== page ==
Even the most basic description of the band Thiefs is remarkably complicated. While there is a trio at the core, they are a loose and constantly changing collective of many musicians. The trio itself is transatlantic: bassist Keith Witty and drummer David Frazier Jr. are based in New York, saxophonist/reedist Christophe Panzani in Paris. Each musician doubles on electronics of all varieties. The music they play is a dense bricolage of jazz (free and otherwise), hip-hop, electronica, dance, and musique concrète.
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“When we started it we thought, ‘This is gonna be a band where everyone is free to utilize their entire skill set and tool kit,’” says Witty, who cofounded Thiefs with Panzani. “And there are no rules about roles.”
Thus the band’s decision to create their second album, Graft, out of themes of uncertain identity and displacement, was natural: The themes are hard-coded into their DNA.
Then again, says Witty, they are hard-coded into everyone’s DNA. “There’s not a lot of people left who are in the place where our forbearers were 10 generations ago. So we approach the subject matter on the record from many different clicks on the aperture, as far as really zooming out and talking about our species and the movement of people, down to the very zoomed-in level of one person’s experience in any given moment being a foreigner, or being considered a foreigner in the closest thing they have to a home.”
Graft includes instrumental contributions from pianist Aaron Parks and drummer/vocalist Guillermo E. Brown (an original member who left the band in 2015). Thiefs’ main collaborators, however, are the poet MCs and spoken word artists who contribute lyrical content in French and English. Foremost among them are the Rwandan-French MC Gaël Faye and American poet Mike Ladd, whose contributions on tracks like the duet “I Live in Fear” make Graft‘s bilingualism work.
The project was born out of a residency that Panzani accepted at a performing arts center in Metz, France, which provided him with the resources to work with guest performers and to develop new work with them. Panzani brought in Thiefs, Parks, Faye, and Ladd (who lives in Paris) and presented them with a concept that was then called “Uprooted and Re-Rooted.”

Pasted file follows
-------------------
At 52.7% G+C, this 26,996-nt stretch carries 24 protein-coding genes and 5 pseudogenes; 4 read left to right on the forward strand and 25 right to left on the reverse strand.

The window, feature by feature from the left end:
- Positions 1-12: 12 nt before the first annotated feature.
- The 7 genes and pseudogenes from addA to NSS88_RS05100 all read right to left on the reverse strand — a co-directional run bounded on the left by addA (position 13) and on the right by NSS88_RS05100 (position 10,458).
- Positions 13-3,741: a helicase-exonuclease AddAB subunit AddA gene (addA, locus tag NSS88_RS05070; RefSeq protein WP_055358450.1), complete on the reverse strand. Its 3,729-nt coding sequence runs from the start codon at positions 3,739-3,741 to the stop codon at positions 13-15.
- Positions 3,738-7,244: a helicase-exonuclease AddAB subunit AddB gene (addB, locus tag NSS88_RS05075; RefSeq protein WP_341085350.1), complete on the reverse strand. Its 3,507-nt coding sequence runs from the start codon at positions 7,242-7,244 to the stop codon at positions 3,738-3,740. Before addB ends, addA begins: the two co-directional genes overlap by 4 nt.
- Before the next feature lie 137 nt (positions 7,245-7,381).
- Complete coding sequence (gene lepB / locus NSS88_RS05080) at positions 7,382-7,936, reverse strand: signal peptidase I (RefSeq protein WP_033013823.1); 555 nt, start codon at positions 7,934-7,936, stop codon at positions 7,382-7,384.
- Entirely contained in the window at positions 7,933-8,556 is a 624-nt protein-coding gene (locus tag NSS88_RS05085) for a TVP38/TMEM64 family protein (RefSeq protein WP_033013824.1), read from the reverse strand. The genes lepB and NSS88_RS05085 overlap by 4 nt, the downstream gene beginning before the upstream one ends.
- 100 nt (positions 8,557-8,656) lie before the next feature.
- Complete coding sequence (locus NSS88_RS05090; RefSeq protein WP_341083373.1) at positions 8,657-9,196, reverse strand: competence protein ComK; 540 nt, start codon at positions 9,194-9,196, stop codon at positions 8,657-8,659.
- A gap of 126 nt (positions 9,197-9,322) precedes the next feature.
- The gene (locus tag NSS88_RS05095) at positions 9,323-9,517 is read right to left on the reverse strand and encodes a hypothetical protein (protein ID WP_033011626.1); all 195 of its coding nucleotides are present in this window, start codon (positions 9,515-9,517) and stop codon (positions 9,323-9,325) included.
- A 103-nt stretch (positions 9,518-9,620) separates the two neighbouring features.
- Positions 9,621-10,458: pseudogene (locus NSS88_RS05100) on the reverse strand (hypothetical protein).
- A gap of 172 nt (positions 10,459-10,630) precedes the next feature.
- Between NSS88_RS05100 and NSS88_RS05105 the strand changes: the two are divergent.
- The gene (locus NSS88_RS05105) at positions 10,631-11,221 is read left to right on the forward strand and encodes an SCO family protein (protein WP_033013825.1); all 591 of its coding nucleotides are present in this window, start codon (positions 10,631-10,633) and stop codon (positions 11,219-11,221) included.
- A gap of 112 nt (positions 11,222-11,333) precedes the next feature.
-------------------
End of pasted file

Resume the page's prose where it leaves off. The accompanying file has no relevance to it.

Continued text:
“We gave the MCs that notion of a botanical metaphor,” says Witty. “A tree that’s been uprooted and replanted somewhere else in an environment that isn’t the same, and how that organism will grow, change, flourish, die. And everybody was asked to deal with that from a personal level.”
It came naturally to them, too. Ladd comes from a mixed background and is an American living in France; Gael had lived in Belgium and Rwanda (and is now a celebrated bestselling author in France). Another guest MC, Edgar Sekloka, is the French-born son of African immigrants.
“Nobody had to reach for it,” says Witty.
Both France and the U.S. were already mired in controversy about immigrants and cultural identity in 2015. But there was no specific effort on Thiefs’ part to be “timely,” so to speak. For one thing, nobody knew yet that these would become the dominant issues of both countries’ presidential elections. For another, the musicians on Graft engage with questions of otherness and displacement—not as issues of the moment, but constantly.
“I see it everywhere,” says Witty. “I think maybe some of that is a testament to the commitment of artistry. To be an artist is to go about your life in an investigative manner, both inwardly and outwardly—especially when it comes to the things that compel and inspire you. When you choose to live your days that way, it’s not surprising that those things we work on end up being timely.”
The mysteries of the creative process may also have aided their selection of the album’s title. Witty rejected Panzani’s suggested title of Uprooted and Re-rooted (in French, Déraciné et Reraciné) as too clunky in its English translation. Panzani returned with Graft, altering the metaphor from a reacclimated plant to a surgical attachment, which causes demands that both the host body and the new attachment readapt. Witty loved it. “But you know,” he told Panzani, “in English that word also means corruption and scandal. Did you know that?”
“I had no idea!” laughed Panzani.
Call it a byproduct of the band’s inherent complexity. “When you deal with this constant translation, there’s a lot of extra stuff that gets stirred into the pot, and I think that’s one of the wonderful things about our collaboration,” says Witty. “Things end up in the mix because of those lines we’re crossing in attempting to communicate.
“So I’ll take that extra meaning. Let’s say that it was somehow in the air.”